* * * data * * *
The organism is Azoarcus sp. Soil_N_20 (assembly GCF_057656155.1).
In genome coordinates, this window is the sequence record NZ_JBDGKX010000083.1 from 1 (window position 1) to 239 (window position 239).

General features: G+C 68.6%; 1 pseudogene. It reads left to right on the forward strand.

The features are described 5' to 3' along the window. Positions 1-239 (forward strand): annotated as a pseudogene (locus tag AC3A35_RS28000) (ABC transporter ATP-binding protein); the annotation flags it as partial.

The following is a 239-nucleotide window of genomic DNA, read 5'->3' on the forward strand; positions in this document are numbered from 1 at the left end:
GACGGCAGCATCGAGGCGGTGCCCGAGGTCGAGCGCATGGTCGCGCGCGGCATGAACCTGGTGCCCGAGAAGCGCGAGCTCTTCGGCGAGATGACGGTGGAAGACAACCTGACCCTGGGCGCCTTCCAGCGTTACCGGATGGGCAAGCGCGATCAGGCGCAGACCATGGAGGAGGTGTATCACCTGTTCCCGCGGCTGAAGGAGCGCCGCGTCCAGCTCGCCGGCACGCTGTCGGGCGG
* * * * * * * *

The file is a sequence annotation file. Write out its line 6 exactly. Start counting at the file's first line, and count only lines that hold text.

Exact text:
GACGGCAGCATCGAGGCGGTGCCCGAGGTCGAGCGCATGGTCGCGCGCGGCATGAACCTGGTGCCCGAGAAGCGCGAGCTCTTCGGCGAGATGACGGTGGAAGACAACCTGACCCTGGGCGCCTTCCAGCGTTACCGGATGGGCAAGCGCGATCAGGCGCAGACCATGGAGGAGGTGTATCACCTGTTCCCGCGGCTGAAGGAGCGCCGCGTCCAGCTCGCCGGCACGCTGTCGGGCGG